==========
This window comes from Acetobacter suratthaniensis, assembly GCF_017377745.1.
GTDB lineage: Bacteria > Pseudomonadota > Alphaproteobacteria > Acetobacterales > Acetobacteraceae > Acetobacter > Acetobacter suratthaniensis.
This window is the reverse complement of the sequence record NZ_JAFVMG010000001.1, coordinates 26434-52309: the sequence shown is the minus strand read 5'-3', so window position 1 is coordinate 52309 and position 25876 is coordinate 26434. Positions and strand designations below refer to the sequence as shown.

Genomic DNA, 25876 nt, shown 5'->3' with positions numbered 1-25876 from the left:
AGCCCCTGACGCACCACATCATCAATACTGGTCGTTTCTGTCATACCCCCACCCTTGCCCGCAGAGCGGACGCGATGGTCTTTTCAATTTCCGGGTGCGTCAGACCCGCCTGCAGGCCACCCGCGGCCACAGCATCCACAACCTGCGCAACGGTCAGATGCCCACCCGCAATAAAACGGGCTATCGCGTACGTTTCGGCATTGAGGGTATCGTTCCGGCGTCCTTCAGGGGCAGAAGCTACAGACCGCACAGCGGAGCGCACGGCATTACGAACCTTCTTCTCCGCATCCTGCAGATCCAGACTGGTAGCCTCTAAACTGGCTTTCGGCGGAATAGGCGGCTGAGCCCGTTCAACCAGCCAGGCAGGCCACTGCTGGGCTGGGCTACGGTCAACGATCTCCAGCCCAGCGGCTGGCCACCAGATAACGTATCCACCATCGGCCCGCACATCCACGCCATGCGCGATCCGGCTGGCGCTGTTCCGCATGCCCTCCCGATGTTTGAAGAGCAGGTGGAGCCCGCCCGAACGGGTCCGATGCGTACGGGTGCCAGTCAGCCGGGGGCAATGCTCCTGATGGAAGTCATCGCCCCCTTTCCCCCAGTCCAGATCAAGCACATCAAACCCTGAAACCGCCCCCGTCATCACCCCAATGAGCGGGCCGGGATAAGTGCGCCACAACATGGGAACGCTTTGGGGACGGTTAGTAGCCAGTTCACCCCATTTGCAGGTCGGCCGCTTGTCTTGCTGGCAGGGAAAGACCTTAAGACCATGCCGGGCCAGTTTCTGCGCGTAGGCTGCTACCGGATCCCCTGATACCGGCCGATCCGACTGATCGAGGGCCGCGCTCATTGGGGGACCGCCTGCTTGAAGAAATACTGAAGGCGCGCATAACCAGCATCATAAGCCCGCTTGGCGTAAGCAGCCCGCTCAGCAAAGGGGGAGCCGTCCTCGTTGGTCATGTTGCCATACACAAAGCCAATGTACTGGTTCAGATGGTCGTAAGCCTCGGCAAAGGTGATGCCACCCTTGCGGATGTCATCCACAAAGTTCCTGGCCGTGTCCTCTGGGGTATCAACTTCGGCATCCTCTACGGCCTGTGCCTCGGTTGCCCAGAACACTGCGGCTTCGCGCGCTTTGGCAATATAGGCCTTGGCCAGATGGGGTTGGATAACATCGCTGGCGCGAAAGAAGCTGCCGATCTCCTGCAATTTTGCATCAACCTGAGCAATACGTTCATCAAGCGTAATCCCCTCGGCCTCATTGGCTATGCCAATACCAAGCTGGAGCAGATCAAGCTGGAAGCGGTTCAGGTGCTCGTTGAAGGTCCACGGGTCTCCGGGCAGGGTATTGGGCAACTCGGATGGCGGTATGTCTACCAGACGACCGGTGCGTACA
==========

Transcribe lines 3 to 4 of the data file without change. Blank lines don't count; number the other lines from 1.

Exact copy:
This window is the reverse complement of the sequence record NZ_JAFVMG010000001.1, coordinates 26434-52309: the sequence shown is the minus strand read 5'-3', so window position 1 is coordinate 52309 and position 25876 is coordinate 26434. Positions and strand designations below refer to the sequence as shown.

Genomic DNA, 25876 nt, shown 5'->3' with positions numbered 1-25876 from the left: